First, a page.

Also known as
AboutThere's an old saying:
"If you want someone's attention, whisper."
Bill Anderson has been using that philosophy for over forty
years to capture the attention of millions of country music
fans around the world, en route to becoming a member of the
Country Music Hall of Fame and one of the most popular,
most enduring entertainers of our time.
He's known, in fact as "Whispering Bill," a nickname hung
on him years ago as a result of his breathy voice and his
warm, soft approach to singing a country song. His
credentials, however, shout his prominence: One of the most
awarded songwriters in the history of country music, a
million selling recording artist many times over, television
game show host, network soap opera star, spokesman for a
nationwide restaurant chain, and a consummate onstage
performer. His back-up group, The Po' Folks Band, has long
been considered one of the finest instrumental and vocal
groups in the business.
Bill Anderson was born in Columbia, South Carolina, but
spent most of his growing-up years around Atlanta, Georgia.
He graduated from the University of Georgia with a degree in
journalism, having worked his way through college as a disc
jockey on nearby radio stations. It was while he was still in
school that he began performing and writing songs. At the
age of nineteen he composed the country classic, "City
Lights," and began rapidly carving his place in musical
He moved to Nashville, Tennessee, secured a recording
contract with Decca Records, and began turning out hit after
hit with songs like "Po'Folks," "Mama Sang A Song," "The
Tips Of My Fingers," "8X10," and the unforgettable country
and pop smash, "Still." His compositions were recorded by
such diverse musical talents as Ray Price, Porter Wagoner,
Debbie Reynolds, Ivory Joe Hunter, Kitty Wells, Faron Young,
Lawrence Welk, Dean Martin, Jerry Lee Lewis, Aretha
Franklin, Walter Brennan and many others.
Bill has been voted Songwriter Of The Year six times, Male
Vocalist Of The Year, half of the Duet Of The Year with both
Jan Howard and Mary Lou Turner, has hosted and starred in
the Country Music Television Series Of The Year, seen his
band voted Band Of The Year, and in 1975 was voted
membership in the Nashville Songwriters Hall of Fame. Ten
years later, the State of Georgia honored him by choosing
him as only the 7th living performer inducted into the
Georgia Music Hall of Fame. In 1993, he was made a
member of the Georgia Broadcasters' Hall of Fame. In 1994,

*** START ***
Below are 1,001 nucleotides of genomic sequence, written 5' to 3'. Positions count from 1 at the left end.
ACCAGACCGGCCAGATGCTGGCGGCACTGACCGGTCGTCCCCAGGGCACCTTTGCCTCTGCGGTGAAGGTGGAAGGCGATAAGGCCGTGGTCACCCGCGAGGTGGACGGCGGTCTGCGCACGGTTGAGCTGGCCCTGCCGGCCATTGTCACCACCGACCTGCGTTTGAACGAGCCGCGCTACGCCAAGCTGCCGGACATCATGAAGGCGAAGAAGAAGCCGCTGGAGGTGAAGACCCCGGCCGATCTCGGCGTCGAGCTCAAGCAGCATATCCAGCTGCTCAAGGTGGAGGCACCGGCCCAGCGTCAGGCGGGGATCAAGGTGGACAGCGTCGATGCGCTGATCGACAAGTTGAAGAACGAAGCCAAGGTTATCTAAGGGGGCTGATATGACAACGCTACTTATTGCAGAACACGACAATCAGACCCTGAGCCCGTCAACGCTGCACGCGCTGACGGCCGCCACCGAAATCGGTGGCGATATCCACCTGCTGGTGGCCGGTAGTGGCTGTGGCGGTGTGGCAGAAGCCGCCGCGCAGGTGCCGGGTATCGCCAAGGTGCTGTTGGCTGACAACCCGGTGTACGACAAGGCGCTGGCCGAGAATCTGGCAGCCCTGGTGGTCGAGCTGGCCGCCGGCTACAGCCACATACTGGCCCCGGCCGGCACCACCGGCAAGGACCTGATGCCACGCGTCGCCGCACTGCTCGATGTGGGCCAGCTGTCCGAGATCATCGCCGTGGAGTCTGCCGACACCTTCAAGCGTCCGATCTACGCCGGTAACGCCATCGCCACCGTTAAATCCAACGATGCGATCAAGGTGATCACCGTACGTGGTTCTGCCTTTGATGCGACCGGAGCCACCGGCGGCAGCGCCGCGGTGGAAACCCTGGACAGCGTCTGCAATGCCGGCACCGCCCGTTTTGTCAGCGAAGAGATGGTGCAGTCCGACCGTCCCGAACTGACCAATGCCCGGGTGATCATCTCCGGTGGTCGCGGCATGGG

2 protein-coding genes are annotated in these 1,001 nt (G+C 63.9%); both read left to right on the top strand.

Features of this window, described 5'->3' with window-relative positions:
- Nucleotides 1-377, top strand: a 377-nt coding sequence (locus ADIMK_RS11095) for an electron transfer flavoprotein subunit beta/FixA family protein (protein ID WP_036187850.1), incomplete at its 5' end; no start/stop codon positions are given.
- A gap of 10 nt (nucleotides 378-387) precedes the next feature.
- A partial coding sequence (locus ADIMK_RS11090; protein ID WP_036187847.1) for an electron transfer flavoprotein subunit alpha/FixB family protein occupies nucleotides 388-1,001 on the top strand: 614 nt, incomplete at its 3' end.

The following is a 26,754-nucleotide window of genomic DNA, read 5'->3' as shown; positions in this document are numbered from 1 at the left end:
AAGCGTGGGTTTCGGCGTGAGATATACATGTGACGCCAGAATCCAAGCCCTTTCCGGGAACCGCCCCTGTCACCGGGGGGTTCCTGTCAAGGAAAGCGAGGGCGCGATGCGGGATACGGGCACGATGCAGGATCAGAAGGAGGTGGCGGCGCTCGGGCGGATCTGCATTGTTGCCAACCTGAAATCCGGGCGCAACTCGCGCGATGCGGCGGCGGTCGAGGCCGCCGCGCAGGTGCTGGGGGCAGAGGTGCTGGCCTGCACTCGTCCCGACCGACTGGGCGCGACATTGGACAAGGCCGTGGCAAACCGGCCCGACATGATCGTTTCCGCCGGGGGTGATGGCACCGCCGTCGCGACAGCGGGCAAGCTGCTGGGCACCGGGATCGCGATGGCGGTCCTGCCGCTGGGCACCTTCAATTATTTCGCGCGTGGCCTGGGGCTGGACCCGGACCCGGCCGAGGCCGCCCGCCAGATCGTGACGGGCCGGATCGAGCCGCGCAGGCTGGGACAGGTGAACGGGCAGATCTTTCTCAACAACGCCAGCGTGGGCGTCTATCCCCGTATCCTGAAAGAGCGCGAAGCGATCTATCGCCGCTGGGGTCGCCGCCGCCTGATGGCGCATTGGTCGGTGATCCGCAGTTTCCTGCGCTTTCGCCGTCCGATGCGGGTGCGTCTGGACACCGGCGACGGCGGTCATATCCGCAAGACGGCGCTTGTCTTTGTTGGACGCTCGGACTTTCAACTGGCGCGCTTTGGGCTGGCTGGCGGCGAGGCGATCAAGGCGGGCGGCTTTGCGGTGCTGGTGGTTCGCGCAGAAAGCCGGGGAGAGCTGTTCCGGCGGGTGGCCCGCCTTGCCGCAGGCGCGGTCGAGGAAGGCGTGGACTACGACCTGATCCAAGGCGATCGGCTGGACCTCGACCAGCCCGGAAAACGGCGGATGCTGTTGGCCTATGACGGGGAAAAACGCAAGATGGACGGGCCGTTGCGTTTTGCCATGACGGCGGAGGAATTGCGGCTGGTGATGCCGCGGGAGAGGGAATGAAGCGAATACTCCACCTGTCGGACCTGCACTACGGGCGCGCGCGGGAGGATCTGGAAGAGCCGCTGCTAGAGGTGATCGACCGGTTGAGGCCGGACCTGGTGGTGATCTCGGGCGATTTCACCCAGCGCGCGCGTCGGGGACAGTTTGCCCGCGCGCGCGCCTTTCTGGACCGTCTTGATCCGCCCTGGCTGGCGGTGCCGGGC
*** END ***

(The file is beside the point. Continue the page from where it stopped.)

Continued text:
South Carolina inducted him into their Music and
Entertainment Hall of Fame. And in 2001, he received the
ultimate honor, membership in Nashville's prestigious
Country Music Hall of Fame.
An entertainer in every sense of the word, Bill Anderson
was the first country artist to host a network game show,
starring on ABC-TV's, "The Better Sex." He also appeared for
three years on ABC's Daytime soap opera, "One Life To Live."
For six years he hosted a country music game show on The
Nashville Network called, "Fandango," later an interview
show called "Opry Backstage," and somehow found time to
be co-producer of another TNN Show called, "You Can Be A
Star." In addition, Bill has appeared frequently as a guest
star on television's top variety and game shows, including
The Tonight Show, The Today Show, Match Game, Family
Feud, Hee Haw and others.
Bill Anderson's autobiography, "Whisperin' Bill," was
published by Longstreet Press in 1989 and relates the
fascinating details of his life and lengthy career in show
business. The book, which Bill personally wrote over a period
of three years, made bestseller lists all across the south.
Bill's second book, a humorous look at the music business
titled, "I Hope You're Living As High On The Hog As The Pig
You Turned Out To Be," was published in 1993 and is
currently in it's third printing.
Bill Anderson continues to paint a broad stroke across the
Nashville music scene. He has been a member of the Grand
Ole Opry since 1961 and performs there regularly. In 2000,
his latest album, "A Lot Of Things Different," received rave
reviews. Each song on the album was written, or co-written,
by Anderson. His 1998 release, Fine Wine, was produced by
Steve Wariner and released on Warner Brothers'
Reprise/Nashville label. Bill Anderson's Greatest Hits Volume
I & II have been released on Varese-Sarabande Records
along with The Best Of Bill Anderson on Curb.
Despite his hectic schedule and the demands of his multi-
faceted business enterprises, Bill has made a renewed
commitment to his first love – songwriting. "I feel like I've
come full-circle," he smiles, because songwriting is what got
me to Nashville in the first place." In 1995, Billboard
magazine named four Bill Anderson compositions – "City
Lights," "Once A Day," "Still," and "Mama Sang A Song" –
among the Top 20 Country Songs of the past 35-years. No
other songwriter had as many songs listed. Anderson began
1999 with a pair of #1 hits, "Wish You Were Here," by Mark
Wills and the Grammy nominated "Two Teardrops" by Steve
Wariner. His song, "Too Country," recorded by Brad Paisley
along with Anderson, Buck Owens and George Jones, won
CMA Vocal Event Of The Year honors for 2001. The following
year saw Kenny Chesney soar with his version of the
Anderson-Dean Dillon masterpiece, "A Lot Of Things
Different," and in 2004 Brad Paisley & Alison Krauss scored
big with his and Jon Randall's poignant "Whiskey Lullaby". In
November 2002, BMI named Anderson its first country
songwriting Icon, placing him alongside R&B legends Little
Richard, Chuck Berry, Bo Diddley, and James Brown as the
only recipients of that prestigious award. His compositions
can be heard on recent or forthcoming releases by Vince Gill,
Lorrie Morgan, John Michael Montgomery, Sara Evans, Tracy
Byrd, and others, serving notice that the first forty years
were only the beginning.